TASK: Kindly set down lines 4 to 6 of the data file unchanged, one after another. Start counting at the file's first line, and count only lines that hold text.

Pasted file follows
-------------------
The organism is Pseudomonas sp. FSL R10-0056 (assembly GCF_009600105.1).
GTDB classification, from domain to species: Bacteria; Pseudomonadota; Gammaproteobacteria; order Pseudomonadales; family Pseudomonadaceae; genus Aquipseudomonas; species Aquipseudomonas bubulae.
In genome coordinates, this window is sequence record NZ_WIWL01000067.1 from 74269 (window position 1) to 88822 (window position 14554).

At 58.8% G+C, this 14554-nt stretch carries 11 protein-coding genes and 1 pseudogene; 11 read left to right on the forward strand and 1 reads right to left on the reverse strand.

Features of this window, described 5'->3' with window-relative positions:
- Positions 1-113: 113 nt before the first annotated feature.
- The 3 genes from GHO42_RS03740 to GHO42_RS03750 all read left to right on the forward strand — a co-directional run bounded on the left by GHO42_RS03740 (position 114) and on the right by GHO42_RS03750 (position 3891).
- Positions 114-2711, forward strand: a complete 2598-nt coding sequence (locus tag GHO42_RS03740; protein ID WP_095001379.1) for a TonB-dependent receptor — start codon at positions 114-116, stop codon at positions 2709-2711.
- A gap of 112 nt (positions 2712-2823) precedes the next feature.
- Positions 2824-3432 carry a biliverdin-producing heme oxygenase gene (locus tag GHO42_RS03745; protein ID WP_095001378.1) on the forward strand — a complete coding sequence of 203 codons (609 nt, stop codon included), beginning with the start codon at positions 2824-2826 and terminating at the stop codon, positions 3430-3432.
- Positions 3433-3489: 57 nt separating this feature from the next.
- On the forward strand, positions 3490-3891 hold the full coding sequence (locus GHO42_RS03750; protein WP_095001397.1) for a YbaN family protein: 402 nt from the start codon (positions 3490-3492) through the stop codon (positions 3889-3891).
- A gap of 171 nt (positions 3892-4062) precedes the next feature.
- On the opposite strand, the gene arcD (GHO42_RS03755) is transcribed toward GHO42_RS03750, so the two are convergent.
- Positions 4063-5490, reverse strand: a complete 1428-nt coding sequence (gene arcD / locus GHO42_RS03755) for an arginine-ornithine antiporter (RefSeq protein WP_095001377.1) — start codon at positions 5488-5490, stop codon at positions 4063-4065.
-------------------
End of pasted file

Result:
At 58.8% G+C, this 14554-nt stretch carries 11 protein-coding genes and 1 pseudogene; 11 read left to right on the forward strand and 1 reads right to left on the reverse strand.

Features of this window, described 5'->3' with window-relative positions:
- Positions 1-113: 113 nt before the first annotated feature.